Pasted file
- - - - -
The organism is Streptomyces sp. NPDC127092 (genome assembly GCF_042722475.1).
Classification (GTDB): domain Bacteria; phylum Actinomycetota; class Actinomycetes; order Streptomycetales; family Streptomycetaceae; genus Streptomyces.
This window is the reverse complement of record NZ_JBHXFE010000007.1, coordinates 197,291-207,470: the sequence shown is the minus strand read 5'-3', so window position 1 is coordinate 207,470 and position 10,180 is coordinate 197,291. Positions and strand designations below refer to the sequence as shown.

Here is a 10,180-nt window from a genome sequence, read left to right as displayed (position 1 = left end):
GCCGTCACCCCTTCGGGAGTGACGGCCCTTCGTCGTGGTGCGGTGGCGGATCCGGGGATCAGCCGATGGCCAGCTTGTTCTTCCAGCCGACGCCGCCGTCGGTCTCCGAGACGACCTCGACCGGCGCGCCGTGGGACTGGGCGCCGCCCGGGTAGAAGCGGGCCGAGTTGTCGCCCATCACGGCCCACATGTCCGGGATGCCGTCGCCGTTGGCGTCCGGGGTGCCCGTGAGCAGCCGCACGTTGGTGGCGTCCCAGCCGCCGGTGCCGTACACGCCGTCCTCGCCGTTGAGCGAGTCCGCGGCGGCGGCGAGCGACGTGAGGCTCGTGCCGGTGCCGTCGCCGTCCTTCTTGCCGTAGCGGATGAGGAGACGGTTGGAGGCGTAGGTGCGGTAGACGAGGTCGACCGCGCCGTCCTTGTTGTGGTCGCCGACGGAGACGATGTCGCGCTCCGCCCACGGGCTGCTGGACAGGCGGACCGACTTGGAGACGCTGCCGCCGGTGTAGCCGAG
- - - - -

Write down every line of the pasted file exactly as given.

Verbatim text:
The organism is Streptomyces sp. NPDC127092 (genome assembly GCF_042722475.1).
Classification (GTDB): domain Bacteria; phylum Actinomycetota; class Actinomycetes; order Streptomycetales; family Streptomycetaceae; genus Streptomyces.
This window is the reverse complement of record NZ_JBHXFE010000007.1, coordinates 197,291-207,470: the sequence shown is the minus strand read 5'-3', so window position 1 is coordinate 207,470 and position 10,180 is coordinate 197,291. Positions and strand designations below refer to the sequence as shown.

Here is a 10,180-nt window from a genome sequence, read left to right as displayed (position 1 = left end):
GCCGTCACCCCTTCGGGAGTGACGGCCCTTCGTCGTGGTGCGGTGGCGGATCCGGGGATCAGCCGATGGCCAGCTTGTTCTTCCAGCCGACGCCGCCGTCGGTCTCCGAGACGACCTCGACCGGCGCGCCGTGGGACTGGGCGCCGCCCGGGTAGAAGCGGGCCGAGTTGTCGCCCATCACGGCCCACATGTCCGGGATGCCGTCGCCGTTGGCGTCCGGGGTGCCCGTGAGCAGCCGCACGTTGGTGGCGTCCCAGCCGCCGGTGCCGTACACGCCGTCCTCGCCGTTGAGCGAGTCCGCGGCGGCGGCGAGCGACGTGAGGCTCGTGCCGGTGCCGTCGCCGTCCTTCTTGCCGTAGCGGATGAGGAGACGGTTGGAGGCGTAGGTGCGGTAGACGAGGTCGACCGCGCCGTCCTTGTTGTGGTCGCCGACGGAGACGATGTCGCGCTCCGCCCACGGGCTGCTGGACAGGCGGACCGACTTGGAGACGCTGCCGCCGGTGTAGCCGAG